These complications were more common in women with risk factors for cardiovascular disease. However, assisted pregnancies increased the chances of these complications, whether or not the women had cardiovascular risk factors. Assisted pregnancies also came with increased risk of these complications whether the woman was having a single baby or multiple babies (such as twins or triplets).
On average, the cost of delivering a baby was more for women with assisted pregnancies than for those with unassisted pregnancies ($18,705 versus $11,983). Women were tended to spend longer in hospital after the baby was delivered compared with unassisted pregnancies.
Why is this important?
This is the largest study to date into complications during birth and cardiovascular outcomes in pregnancies following fertility treatment.
Both clinicians and people considering fertility treatment need to be aware of the raised risk of cardiovascular disease and of birth complications. The information will allow them to make an informed decision about treatment. The researchers state, however, that the overall risks associated with fertility treatments are low. For example, for every 10,000 births only 38 people with assisted conception pregnancies had acute kidney injury versus 9 for those with unassisted pregnancies.
Clinicians who specialise in women’s health and pregnancy are generally aware of the increased risk of birth complications associated with assisted conception. However, the risk of cardiovascular disease is less well-known.
A UK report in 2021 showed that many women who died from heart disease during or after an assisted pregnancy had pre-existing cardiovascular risk factors that were not properly assessed before treatment.
Greater awareness, and better health monitoring, could help ensure that cardiovascular diseases and birth complications are successfully managed or avoided in assisted pregnancies.
Guidelines should recognise the risk of birth complications and cardiovascular disease in assisted pregnancies. Women need to know about the increased risks associated with these pregnancies, and have their risk of cardiovascular disease assessed, before they start treatment.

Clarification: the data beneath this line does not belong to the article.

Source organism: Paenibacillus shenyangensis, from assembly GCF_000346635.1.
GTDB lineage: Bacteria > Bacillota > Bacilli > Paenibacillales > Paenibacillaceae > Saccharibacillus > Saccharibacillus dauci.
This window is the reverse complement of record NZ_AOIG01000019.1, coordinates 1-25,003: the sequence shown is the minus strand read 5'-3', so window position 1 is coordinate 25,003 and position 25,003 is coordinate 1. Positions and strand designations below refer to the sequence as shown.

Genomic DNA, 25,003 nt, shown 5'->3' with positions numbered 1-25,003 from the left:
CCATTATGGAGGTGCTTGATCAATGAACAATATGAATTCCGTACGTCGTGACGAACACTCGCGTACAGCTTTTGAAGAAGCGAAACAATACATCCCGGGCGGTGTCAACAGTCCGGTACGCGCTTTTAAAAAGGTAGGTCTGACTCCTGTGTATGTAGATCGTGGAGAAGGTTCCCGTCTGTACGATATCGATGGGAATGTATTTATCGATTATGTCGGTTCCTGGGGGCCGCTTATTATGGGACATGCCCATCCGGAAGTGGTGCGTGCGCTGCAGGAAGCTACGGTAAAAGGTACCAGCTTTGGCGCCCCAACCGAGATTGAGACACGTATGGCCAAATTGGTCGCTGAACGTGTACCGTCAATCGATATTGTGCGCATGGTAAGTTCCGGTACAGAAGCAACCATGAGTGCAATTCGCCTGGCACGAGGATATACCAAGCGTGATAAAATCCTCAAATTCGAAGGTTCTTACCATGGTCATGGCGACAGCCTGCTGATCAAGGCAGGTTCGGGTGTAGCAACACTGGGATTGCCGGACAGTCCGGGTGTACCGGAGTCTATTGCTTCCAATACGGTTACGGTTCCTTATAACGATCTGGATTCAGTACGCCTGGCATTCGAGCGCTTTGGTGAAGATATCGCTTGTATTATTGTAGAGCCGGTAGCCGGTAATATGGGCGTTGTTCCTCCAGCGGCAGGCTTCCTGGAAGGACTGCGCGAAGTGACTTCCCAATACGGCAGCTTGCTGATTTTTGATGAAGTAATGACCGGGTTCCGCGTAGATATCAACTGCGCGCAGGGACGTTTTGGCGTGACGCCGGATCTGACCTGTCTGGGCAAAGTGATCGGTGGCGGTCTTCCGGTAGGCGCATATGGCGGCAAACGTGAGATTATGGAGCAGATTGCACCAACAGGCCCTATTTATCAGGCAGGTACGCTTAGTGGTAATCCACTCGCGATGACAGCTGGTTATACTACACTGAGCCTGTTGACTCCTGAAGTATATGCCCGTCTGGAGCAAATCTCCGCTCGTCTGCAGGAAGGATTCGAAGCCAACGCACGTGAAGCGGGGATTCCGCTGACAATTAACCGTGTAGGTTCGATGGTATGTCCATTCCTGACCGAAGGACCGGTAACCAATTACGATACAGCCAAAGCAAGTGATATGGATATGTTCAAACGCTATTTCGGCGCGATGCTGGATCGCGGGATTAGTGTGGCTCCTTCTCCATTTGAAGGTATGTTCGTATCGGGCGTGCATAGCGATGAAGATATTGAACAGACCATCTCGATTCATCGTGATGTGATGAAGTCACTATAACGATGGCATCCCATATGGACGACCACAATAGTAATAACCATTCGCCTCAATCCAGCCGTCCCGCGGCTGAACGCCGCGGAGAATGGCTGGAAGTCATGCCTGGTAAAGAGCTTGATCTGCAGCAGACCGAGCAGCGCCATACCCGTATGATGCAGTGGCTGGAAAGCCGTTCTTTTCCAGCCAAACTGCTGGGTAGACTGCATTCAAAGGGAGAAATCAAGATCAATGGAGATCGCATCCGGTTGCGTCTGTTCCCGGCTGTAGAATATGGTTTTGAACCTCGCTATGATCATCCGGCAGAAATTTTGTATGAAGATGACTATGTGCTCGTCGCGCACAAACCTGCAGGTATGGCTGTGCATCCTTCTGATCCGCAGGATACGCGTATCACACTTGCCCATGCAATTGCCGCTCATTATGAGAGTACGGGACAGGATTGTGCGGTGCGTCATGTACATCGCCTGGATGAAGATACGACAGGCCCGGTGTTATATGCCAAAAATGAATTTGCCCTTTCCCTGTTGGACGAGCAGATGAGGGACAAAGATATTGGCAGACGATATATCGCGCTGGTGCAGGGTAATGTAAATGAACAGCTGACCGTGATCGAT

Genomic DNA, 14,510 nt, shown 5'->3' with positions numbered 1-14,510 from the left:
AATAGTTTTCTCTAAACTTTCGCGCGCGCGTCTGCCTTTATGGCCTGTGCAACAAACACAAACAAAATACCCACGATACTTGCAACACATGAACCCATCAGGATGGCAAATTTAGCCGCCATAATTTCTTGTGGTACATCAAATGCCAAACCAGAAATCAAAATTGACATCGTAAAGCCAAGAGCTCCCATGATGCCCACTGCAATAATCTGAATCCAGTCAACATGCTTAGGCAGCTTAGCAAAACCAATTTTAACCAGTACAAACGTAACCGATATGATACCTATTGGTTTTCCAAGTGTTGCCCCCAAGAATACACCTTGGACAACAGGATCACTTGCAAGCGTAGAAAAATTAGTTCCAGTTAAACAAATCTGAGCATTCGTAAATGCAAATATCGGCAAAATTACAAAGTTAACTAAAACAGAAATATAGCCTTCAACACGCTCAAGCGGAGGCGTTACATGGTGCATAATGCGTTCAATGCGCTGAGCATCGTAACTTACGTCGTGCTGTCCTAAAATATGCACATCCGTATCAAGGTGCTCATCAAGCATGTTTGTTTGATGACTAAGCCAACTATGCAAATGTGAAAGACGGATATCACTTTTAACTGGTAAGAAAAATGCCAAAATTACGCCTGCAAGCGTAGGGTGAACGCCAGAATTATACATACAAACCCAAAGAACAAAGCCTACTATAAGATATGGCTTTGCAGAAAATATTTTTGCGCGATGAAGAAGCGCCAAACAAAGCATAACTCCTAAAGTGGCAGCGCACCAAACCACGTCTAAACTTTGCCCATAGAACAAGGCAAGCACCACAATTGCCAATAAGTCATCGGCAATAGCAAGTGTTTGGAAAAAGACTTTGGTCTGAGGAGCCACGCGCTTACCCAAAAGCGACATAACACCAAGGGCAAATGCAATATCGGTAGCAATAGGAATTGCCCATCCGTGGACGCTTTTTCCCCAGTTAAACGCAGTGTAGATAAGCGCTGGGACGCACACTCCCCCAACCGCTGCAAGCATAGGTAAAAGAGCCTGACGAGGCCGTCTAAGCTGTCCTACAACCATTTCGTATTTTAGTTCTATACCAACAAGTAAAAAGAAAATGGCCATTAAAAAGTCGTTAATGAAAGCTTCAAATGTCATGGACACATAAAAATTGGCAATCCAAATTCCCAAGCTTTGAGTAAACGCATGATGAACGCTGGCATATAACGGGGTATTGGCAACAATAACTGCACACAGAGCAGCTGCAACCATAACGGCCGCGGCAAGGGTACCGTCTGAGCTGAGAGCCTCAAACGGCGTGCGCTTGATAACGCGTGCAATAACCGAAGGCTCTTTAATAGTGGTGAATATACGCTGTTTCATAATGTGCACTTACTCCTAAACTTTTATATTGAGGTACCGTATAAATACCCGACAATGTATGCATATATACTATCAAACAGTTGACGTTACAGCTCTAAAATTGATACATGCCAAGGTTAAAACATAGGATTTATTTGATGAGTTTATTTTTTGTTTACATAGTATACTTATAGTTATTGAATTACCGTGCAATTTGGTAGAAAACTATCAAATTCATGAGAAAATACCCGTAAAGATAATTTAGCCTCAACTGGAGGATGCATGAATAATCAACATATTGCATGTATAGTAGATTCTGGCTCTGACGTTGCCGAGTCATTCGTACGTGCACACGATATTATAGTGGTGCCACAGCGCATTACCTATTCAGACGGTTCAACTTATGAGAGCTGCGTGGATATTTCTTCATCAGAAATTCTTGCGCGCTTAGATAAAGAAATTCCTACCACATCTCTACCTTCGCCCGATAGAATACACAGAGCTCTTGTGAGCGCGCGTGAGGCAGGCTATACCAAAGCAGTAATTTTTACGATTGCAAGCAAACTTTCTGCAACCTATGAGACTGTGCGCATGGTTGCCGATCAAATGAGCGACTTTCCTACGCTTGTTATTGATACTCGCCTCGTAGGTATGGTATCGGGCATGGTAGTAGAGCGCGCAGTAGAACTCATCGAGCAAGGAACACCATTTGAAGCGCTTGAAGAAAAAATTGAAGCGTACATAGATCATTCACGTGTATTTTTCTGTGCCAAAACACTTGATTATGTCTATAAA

Future studies could explore how to reduce women’s risk of cardiovascular disease before they start fertility treatment. Exercise and diet interventions could potentially reduce birth complications and improve long-term cardiovascular health. In addition, studies greater than 12 months could assess the long-term cardiovascular health of women who became pregnant after fertility treatment.
The study did not compare different types of assisted conception (for example, IVF or drugs to control the release of an egg). Further analyses could explore whether some types of assisted conception carry more risk than others.
This study was based on a US database. Similar studies could assess whether these findings apply elsewhere.
You may be interested to read
This NIHR Alert is based on: Wu P., and others. In-Hospital Complications in Pregnancies Conceived by Assisted Reproductive Technology. Journal of the American Heart Association 2022;11:5
A plain language summary of the paper.
The Human Fertilisation and Embryology Authority provides information on the risks of assisted conception pregnancy.
More information on fertility treatments is available on the NHS website.
Funding: Authors of the study received funding from the NIHR Transitional Research Fellowship, the West Midlands NIHR Applied Research Collaborations, and an NIHR Professorship.
Conflicts of Interest: The study authors declare no conflicts of interest.
Disclaimer: NIHR Alerts are not a substitute for professional medical advice. They provide information about research which is funded or supported by the NIHR. Please note that views expressed in NIHR Alerts are those of the author(s) and reviewer(s) at the time of publication. They do not necessarily reflect the views of the NHS, the NIHR or the Department of Health and Social Care.